In terms of fit, the RocLoc Trail Air fit cradle is height adjustable with a sliding central ladder rather than press studs which makes tuning pitch a lot easier and security and comfort are excellent. In fact, the slightly thinner Ionic+ padding actually makes it feel more secure and ‘gripped’ than the XT2 padded Manifest. 

Giro Merit helmet

The men's version is available in sizes small, medium, and large, and in the choice of six different colors (Image credit: Guy Kesteven)

The Merit doesn’t get the ‘Aura’ crown arch of the Manifest either so the crown vents are noticeably smaller and that pattern continues over the rest of the lid. There are still plenty of vents all over the shell, which are backed up with internal channeling to suck air over your head and out of the exhaust ports at the rear. That means it’s not as super-breezy as the more expensive helmet, but compared to most trail/enduro options it’s still a conspicuously cool lid on both slow climbs and flat-out descents. 

You even get small brow vents in both inner and outer shells to reduce sunglasses lens steam up. If you want to stow your sunglasses, the arms will slide securely into the vents and there’s a rubber goggle strap retainer strip on the back of the Merit, too. You get an adjustable/replaceable visor as well but, like most helmets, we’ve tested recently, you can’t actually see it in your eye-line so it’s more decorative than functional.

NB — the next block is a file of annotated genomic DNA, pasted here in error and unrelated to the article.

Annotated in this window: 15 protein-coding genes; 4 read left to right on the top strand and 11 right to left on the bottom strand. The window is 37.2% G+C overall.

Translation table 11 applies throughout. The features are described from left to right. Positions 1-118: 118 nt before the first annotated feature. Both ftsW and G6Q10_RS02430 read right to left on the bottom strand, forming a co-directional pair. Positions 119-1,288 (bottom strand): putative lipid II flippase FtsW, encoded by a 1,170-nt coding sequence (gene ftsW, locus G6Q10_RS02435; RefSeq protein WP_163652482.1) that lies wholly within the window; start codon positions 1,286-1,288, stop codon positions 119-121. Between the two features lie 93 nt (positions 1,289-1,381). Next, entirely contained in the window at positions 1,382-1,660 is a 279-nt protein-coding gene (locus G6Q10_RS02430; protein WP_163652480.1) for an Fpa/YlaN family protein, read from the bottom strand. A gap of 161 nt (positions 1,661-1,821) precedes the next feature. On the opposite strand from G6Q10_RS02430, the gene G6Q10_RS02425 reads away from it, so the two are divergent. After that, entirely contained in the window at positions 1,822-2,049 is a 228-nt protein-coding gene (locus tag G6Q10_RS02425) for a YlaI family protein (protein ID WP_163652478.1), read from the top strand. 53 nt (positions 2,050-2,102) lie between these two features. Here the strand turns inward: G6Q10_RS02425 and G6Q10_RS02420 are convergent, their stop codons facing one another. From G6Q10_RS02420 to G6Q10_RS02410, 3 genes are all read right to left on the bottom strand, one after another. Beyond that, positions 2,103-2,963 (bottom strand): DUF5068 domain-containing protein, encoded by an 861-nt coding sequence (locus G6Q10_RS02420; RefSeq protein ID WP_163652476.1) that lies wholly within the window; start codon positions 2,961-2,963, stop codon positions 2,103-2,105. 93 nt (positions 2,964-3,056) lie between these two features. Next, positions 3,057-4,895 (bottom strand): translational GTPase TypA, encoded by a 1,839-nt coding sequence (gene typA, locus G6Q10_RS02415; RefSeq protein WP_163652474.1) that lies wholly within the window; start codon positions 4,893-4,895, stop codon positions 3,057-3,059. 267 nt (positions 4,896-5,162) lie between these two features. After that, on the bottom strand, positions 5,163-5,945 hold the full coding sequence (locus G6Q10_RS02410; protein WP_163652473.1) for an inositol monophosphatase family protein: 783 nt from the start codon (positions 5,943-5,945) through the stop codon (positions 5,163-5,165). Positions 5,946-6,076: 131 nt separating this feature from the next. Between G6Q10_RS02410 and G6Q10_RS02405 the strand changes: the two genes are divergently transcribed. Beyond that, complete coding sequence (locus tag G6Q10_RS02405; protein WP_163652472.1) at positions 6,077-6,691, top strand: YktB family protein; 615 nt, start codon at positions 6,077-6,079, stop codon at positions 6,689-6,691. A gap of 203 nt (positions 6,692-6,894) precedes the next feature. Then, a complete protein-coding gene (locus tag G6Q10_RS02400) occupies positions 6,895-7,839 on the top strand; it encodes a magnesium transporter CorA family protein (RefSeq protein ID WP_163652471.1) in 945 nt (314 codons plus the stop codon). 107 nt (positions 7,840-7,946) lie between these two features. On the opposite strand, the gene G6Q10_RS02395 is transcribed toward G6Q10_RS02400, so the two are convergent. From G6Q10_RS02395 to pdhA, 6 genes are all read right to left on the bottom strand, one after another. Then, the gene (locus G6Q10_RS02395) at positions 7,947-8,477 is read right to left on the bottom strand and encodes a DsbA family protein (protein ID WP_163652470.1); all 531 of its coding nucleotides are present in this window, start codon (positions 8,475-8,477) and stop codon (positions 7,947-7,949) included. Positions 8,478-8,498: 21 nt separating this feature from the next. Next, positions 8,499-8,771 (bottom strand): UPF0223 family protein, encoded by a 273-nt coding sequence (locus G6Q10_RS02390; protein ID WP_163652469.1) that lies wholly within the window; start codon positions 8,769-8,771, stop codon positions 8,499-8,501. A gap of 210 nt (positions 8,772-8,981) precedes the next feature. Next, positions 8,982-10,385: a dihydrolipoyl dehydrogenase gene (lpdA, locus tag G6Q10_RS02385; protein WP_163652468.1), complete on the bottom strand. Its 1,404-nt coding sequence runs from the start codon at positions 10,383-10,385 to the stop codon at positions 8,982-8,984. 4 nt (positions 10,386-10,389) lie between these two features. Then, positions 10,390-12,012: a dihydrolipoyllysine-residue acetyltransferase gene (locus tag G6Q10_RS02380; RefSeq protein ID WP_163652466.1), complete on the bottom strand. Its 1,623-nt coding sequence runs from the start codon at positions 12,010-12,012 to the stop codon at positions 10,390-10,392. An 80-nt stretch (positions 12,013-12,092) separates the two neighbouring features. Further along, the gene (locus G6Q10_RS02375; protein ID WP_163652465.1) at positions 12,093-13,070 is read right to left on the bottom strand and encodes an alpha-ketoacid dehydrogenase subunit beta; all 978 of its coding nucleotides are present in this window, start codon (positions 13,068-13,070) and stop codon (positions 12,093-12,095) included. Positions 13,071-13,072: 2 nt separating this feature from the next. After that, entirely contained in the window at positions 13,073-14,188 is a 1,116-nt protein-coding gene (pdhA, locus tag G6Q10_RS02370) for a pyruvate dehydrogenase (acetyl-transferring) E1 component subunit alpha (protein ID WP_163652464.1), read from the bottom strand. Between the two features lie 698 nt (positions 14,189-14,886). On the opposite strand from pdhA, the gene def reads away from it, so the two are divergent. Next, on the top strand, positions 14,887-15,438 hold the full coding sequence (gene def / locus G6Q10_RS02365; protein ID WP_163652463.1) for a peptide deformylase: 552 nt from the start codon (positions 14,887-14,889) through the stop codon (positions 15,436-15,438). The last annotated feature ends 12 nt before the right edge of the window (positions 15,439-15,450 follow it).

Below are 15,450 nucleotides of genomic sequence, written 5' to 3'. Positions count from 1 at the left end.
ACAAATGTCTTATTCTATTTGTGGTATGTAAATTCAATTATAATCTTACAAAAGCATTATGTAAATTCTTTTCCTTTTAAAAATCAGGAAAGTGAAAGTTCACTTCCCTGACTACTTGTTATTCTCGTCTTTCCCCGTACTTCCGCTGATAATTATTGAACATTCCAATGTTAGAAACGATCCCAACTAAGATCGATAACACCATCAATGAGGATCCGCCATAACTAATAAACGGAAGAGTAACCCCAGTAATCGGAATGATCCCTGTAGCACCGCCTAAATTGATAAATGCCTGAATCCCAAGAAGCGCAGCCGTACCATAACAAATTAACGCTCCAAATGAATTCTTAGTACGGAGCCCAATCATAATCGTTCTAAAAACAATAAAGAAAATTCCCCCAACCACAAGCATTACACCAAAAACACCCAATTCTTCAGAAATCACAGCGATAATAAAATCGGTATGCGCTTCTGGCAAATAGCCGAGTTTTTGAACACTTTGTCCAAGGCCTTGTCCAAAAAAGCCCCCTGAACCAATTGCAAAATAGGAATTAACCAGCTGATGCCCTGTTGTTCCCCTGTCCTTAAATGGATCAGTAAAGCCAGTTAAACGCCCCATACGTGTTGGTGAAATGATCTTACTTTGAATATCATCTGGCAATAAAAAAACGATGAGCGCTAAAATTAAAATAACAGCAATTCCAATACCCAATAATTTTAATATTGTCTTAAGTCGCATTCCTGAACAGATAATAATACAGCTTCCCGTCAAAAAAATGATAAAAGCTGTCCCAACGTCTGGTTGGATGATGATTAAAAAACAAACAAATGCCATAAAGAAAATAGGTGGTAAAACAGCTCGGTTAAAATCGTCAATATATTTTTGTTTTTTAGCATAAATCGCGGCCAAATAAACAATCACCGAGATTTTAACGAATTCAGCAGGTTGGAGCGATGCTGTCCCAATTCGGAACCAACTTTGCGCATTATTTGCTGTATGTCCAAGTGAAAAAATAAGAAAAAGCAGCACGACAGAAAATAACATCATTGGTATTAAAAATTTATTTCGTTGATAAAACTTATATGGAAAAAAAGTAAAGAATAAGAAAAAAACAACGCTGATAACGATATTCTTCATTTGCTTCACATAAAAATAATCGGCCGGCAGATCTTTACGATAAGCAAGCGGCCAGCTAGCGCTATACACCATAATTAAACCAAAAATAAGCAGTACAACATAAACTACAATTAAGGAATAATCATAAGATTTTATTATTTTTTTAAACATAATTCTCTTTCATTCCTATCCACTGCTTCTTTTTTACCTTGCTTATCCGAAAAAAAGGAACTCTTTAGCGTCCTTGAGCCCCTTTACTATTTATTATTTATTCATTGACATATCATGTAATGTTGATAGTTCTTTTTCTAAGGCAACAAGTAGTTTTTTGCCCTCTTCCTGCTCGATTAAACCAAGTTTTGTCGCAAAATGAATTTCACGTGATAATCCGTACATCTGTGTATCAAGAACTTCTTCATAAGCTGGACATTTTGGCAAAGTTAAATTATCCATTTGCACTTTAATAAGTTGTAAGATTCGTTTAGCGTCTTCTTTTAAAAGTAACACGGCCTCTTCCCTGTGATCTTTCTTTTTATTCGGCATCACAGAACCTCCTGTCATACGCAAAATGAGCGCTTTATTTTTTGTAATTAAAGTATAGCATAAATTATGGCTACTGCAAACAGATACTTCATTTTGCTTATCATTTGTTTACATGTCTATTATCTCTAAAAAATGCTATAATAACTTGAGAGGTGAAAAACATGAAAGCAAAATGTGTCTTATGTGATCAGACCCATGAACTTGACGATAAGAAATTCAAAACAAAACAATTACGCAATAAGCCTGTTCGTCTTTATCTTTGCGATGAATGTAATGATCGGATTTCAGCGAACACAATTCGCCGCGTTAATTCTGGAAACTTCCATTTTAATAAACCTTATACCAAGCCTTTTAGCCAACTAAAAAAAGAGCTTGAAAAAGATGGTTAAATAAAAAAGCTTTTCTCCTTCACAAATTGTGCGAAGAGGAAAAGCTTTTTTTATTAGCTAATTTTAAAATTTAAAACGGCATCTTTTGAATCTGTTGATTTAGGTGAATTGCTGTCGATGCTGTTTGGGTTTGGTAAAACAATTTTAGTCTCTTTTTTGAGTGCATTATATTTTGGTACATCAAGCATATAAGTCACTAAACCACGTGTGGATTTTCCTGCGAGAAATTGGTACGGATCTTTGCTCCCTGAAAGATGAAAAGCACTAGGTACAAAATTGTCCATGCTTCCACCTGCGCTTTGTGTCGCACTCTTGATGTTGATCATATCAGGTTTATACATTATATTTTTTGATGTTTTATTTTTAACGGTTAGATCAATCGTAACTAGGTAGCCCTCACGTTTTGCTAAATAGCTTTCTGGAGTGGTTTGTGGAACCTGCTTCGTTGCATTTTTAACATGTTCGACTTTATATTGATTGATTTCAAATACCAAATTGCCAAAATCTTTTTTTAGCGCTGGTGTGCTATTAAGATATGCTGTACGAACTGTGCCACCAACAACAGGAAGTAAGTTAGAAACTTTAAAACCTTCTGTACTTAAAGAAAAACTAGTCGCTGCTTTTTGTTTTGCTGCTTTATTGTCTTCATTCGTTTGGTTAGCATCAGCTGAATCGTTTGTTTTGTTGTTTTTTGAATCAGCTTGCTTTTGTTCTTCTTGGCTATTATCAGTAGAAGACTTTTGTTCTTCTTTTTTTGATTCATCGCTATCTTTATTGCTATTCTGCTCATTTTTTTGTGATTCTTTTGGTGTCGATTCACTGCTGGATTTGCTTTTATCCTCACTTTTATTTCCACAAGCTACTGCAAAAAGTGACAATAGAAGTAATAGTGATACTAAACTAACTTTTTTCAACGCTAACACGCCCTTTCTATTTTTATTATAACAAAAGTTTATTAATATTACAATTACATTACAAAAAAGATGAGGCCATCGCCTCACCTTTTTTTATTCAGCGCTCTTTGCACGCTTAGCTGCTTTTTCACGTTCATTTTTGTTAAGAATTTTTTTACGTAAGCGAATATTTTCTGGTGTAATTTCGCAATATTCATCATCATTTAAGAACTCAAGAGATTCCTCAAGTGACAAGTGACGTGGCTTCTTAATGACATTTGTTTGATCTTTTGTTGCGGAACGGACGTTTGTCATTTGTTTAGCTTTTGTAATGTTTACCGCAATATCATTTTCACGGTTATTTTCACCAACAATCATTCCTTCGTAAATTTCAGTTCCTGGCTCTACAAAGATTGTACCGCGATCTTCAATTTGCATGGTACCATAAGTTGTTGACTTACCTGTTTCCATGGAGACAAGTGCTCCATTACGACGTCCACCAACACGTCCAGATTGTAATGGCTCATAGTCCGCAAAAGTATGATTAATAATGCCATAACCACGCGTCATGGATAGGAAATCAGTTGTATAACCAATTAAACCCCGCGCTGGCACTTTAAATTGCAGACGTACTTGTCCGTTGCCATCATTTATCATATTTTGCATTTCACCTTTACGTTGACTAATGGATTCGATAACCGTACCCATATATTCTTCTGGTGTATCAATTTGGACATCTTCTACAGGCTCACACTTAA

There’s no GoPro mount peak option either and fitting a strap-on helmet mount for a camera compromises the Spherical MIPS functionality, and it’s a definite no with an Exposure Joystick light mounted on a through-vent mount, so it’s not the best choice of helmet if you’re into video or rides after dark. 

Giro Merit helmet

The Spherical system comprises two layers that are joined with elastomers (Image credit: Guy Kesteven)

Verdict

Giro’s Manifest has been my go-to XC/gravel helmet since it came out and the outstanding venting means it probably remain that way, but it does come with a not-insignificant price premium over the Merit. 

The complete Spherical MIPS coverage and more secure feel of the Merit gives a more reassuring trail/enduro vibe with no weight penalty. The Merit is still well ahead of most of its competition in terms of airflow and therefore long-ride comfort, and it covers all the essential aspects to play nicely with the best mountain bike sunglasses. While Spherical MIPS complexity doesn’t come cheap Giro runs a cut-price crash replacement scheme to protect your investment (and your head). 

View the Merit helmet at Giro.

Tech Specs: Giro Merit helmet

  • Price:  $220 / €199.99 /  £189 / AU$329.99  
  • Sizes:  S, M, L (men) / S, M (women)
  • Rotational protection: MIPS Spherical
  • Colors: Six (men) / three (women)
  • Weight: 361g (medium)

Guy Kesteven is Bike Perfect and Cyclingnews’ contributing tech editor. Hatched in Yorkshire he's been hardened by riding round it in all weathers since he was a kid. He spent a few years working in bike shops and warehouses before starting writing and testing for bike mags in 1996. Since then he’s written several million words about several thousand test bikes and a ridiculous amount of riding gear. To make sure he rarely sleeps and to fund his custom tandem habit, he’s also penned a handful of bike-related books and talks to a GoPro for YouTube, too.


Rides: Pace RC295, Cotic FlareMax, Specialized Chisel, Vielo V+1 gravel bike, Nicolai FS Enduro, Landescape custom gravel tandem

Height: 180cm

Weight: 69kg